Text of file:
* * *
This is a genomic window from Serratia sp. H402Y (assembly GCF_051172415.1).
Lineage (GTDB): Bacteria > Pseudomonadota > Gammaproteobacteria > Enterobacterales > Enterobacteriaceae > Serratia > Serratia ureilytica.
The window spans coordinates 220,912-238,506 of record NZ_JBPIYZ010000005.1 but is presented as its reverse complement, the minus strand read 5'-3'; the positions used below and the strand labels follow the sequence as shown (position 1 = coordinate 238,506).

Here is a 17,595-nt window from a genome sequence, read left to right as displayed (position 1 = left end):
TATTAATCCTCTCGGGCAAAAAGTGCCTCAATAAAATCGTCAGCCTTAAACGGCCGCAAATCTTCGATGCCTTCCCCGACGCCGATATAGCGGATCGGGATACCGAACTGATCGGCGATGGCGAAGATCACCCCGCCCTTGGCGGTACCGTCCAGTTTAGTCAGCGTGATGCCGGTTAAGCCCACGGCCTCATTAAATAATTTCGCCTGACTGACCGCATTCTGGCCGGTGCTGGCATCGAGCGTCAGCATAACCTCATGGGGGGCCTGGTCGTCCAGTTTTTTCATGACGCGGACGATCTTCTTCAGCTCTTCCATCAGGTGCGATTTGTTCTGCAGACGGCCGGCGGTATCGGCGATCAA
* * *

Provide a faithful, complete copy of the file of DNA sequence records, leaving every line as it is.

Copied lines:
This is a genomic window from Serratia sp. H402Y (assembly GCF_051172415.1).
Lineage (GTDB): Bacteria > Pseudomonadota > Gammaproteobacteria > Enterobacterales > Enterobacteriaceae > Serratia > Serratia ureilytica.
The window spans coordinates 220,912-238,506 of record NZ_JBPIYZ010000005.1 but is presented as its reverse complement, the minus strand read 5'-3'; the positions used below and the strand labels follow the sequence as shown (position 1 = coordinate 238,506).

Here is a 17,595-nt window from a genome sequence, read left to right as displayed (position 1 = left end):
TATTAATCCTCTCGGGCAAAAAGTGCCTCAATAAAATCGTCAGCCTTAAACGGCCGCAAATCTTCGATGCCTTCCCCGACGCCGATATAGCGGATCGGGATACCGAACTGATCGGCGATGGCGAAGATCACCCCGCCCTTGGCGGTACCGTCCAGTTTAGTCAGCGTGATGCCGGTTAAGCCCACGGCCTCATTAAATAATTTCGCCTGACTGACCGCATTCTGGCCGGTGCTGGCATCGAGCGTCAGCATAACCTCATGGGGGGCCTGGTCGTCCAGTTTTTTCATGACGCGGACGATCTTCTTCAGCTCTTCCATCAGGTGCGATTTGTTCTGCAGACGGCCGGCGGTATCGGCGATCAA